Takeout lunches that leave you sleepy, tired and unable to focus on your work can be a massive hit to productivity. “The phenomenon of feeling sluggish or sleepy after 2pm is known as ‘postprandial somnolence’ or the ‘post lunch dip’,” explains celebrity nutritionist, Harpeet Pasricha. Mumbai-based nutritional consultant Jaydeep Bhuta attributes it to sudden changes in blood sugar levels. “Foods rich in starch or sugar will result in an insulin spike to break down the amount of sugar in the bloodstream. This spike is why you feel energised during lunch time, but sleepy and unable to focus in a few hours once the level crashes,” he says. “Carbohydrate-rich foods like pasta and rice and tryptophan-rich foods like eggs and cheese lead to an increase in insulin levels, which also causes an increased production of melatonin and serotonin,” Pasricha adds.
Have too many meetings lined up in the second half of the day and can’t afford to feel glazed over? This is what you can do to fight the lethargy before it starts.
Eat smaller meals
Smaller meals through the days can help avoid that major spike. While eating right is important, how you eat is just as critical. “Inculcate a gadget-free meal and stay away from any diversions. Concentrating on what you are eating and chewing your food well allows a stronger connection between your brain and gut, thus aiding in proper digestion and making you feel light and comfortable post meals,” advises Pasricha.
If you’re ordering food in, it’s easy to reach for the quickest, cheapest and easiest option on the takeout menu. However, this could be laden with oil, salt and preservatives, making it worse if you’re already sleepy. “Look for express lunch meals as they are designed to be quick and light. If it includes a non-creamy soup or a salad with some kind of protein, you are on the right track. When it comes to mains, browse the menu for protein and vegetable-based options with more complex carbs like buckwheat, quinoa or brown rice,” advises Rachel Goenka, chef and founder, The Chocolate Spoon Company. “If you order in frequently, try a sandwich with sourdough bread, hummus and veggies instead of just mayonnaise and cheese. A lot of restaurants now do one meal bowls that are also a good option,” she adds. Smoke House Delhi’s chef Jaydeep Mukherjee says choosing foods like “millets, micro greens, legumes and lean and high protein meats” can help as well.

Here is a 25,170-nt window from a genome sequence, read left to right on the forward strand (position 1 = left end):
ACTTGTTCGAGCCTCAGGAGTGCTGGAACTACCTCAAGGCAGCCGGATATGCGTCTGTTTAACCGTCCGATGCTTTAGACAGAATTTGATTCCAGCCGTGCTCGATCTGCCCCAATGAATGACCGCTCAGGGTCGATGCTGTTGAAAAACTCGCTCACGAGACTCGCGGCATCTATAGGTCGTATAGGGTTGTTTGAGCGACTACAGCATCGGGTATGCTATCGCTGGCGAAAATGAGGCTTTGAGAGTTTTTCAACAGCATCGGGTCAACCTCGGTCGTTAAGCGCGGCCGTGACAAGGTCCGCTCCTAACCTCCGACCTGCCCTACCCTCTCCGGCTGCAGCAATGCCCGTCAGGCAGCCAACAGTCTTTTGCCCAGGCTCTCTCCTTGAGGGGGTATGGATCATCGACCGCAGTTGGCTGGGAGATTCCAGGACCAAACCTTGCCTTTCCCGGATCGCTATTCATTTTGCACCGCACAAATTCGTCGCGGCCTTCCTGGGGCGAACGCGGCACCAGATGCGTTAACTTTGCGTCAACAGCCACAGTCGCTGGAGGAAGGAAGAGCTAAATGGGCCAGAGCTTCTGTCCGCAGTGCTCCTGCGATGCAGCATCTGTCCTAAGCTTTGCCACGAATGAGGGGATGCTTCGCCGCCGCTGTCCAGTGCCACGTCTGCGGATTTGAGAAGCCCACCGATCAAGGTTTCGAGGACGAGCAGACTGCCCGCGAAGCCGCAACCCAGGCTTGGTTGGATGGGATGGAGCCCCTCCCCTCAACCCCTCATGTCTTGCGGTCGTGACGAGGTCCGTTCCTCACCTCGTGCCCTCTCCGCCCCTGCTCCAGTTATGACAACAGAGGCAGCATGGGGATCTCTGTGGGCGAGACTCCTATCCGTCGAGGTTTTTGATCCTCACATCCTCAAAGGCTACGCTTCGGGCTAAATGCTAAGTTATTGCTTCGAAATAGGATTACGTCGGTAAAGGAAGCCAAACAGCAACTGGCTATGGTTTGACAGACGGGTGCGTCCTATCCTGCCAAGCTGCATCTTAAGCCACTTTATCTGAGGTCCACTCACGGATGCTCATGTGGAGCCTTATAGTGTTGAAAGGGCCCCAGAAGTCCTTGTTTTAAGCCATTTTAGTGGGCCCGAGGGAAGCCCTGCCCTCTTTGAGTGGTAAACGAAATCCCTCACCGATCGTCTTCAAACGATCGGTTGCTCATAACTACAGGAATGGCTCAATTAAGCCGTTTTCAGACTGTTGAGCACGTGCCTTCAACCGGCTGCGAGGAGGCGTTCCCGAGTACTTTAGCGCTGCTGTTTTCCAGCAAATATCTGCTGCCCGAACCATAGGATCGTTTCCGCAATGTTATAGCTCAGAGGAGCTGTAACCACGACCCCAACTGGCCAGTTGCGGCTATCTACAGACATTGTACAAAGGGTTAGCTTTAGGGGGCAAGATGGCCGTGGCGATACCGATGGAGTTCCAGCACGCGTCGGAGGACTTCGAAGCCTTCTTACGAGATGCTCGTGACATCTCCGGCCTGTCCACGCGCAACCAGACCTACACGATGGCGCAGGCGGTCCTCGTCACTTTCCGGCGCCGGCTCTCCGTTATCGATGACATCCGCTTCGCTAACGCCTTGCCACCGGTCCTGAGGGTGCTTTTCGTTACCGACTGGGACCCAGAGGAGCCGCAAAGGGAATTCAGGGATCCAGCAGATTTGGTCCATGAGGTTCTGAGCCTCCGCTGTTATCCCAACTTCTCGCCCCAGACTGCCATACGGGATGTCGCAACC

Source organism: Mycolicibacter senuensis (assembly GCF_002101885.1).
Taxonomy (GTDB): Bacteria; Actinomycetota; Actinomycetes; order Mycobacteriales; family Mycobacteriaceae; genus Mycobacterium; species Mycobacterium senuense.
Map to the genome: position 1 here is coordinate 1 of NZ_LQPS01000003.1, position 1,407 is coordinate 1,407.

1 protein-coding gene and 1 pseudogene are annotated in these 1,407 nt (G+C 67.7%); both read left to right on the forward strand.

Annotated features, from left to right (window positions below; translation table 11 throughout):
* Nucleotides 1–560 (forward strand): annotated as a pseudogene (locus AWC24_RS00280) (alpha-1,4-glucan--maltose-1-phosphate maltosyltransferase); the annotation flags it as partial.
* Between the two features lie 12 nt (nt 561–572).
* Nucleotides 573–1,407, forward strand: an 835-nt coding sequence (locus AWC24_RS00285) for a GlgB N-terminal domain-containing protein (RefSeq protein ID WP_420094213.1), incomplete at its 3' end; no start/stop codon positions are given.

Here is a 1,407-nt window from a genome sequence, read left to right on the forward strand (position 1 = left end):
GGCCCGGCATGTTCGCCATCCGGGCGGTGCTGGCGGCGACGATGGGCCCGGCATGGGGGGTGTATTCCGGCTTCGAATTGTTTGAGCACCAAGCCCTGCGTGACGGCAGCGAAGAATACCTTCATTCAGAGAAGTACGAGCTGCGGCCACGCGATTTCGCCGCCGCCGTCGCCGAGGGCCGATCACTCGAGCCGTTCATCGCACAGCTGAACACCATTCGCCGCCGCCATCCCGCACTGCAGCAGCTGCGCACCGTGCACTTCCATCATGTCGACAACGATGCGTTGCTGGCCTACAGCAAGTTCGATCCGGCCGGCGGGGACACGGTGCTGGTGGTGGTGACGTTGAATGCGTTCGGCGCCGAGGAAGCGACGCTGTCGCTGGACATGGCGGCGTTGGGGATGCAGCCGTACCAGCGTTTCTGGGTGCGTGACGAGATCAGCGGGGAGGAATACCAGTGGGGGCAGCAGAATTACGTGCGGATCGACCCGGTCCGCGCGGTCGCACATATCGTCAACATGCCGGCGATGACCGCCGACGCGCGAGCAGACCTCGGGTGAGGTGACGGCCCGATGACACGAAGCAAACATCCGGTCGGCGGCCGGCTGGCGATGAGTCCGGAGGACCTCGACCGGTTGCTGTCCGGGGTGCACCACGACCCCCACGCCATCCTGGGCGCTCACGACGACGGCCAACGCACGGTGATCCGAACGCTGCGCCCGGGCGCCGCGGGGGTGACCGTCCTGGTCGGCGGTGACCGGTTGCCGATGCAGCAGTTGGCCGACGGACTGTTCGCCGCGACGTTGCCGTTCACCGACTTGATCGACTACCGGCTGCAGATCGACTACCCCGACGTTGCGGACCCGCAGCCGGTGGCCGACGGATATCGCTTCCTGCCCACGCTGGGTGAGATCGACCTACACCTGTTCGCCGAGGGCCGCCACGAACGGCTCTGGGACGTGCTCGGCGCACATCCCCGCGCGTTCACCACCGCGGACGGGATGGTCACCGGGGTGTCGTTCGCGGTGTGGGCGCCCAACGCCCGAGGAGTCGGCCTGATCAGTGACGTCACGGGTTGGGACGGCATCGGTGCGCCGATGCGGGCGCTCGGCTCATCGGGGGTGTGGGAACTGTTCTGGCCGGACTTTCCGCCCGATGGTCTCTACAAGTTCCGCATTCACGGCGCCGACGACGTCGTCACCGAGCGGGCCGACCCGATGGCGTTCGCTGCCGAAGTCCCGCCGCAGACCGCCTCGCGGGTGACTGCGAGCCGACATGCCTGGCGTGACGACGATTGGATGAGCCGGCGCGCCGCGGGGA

Sugary foods can provide a short burst of energy, but will you leave you unable to focus in no time. Try to maintain blood glucose levels through the day by reaching for proteins, healthy fats, complex carbs and fruits instead. Protein-rich snacks like nuts or nut butters with a flavonoid-rich piece of dark chocolate is an ideal combination, according to most nutritionists. Even fruits like oranges, apples and blueberries are great due to their quick sugar and antioxidant content.
Carry a jacket
Add freezing cold temperatures to an already heavy meal, and you’ve got the perfect recipe for sleep. The internal temperature drop is a key part of the circadian pattern that contributes to the post-lunch slump, so carry a jacket or shawl to keep yourself toasty when the temperature of your office AC is too low for your liking.
Drink the right kind of caffeine
While coffee can feel like a saving grace when you’re too tired to function, it’s fast-release caffeine makes it a culprit for the inevitable crash. It can also cause jitters and a quicker heart rate, which definitely don’t help you focus. Green tea or matcha is a good alternative—it contains L-theanine, an amino acid that reduces heart rate and blood pressure, resulting in a quiet, slow-release energy that can sustain you through the day.
“If you are stressed, upset, or tense, the digestive system doesn’t function well, making you feel tired and sluggish. Quick breathing exercises and a small post-meal walk helps to improves overall oxygen supply to the brain and body, making you feel more active and energetic,” Pasricha explains. Taking a quick stroll or stopping by at a colleague’s desk is the best way to fight the yawns and focus again.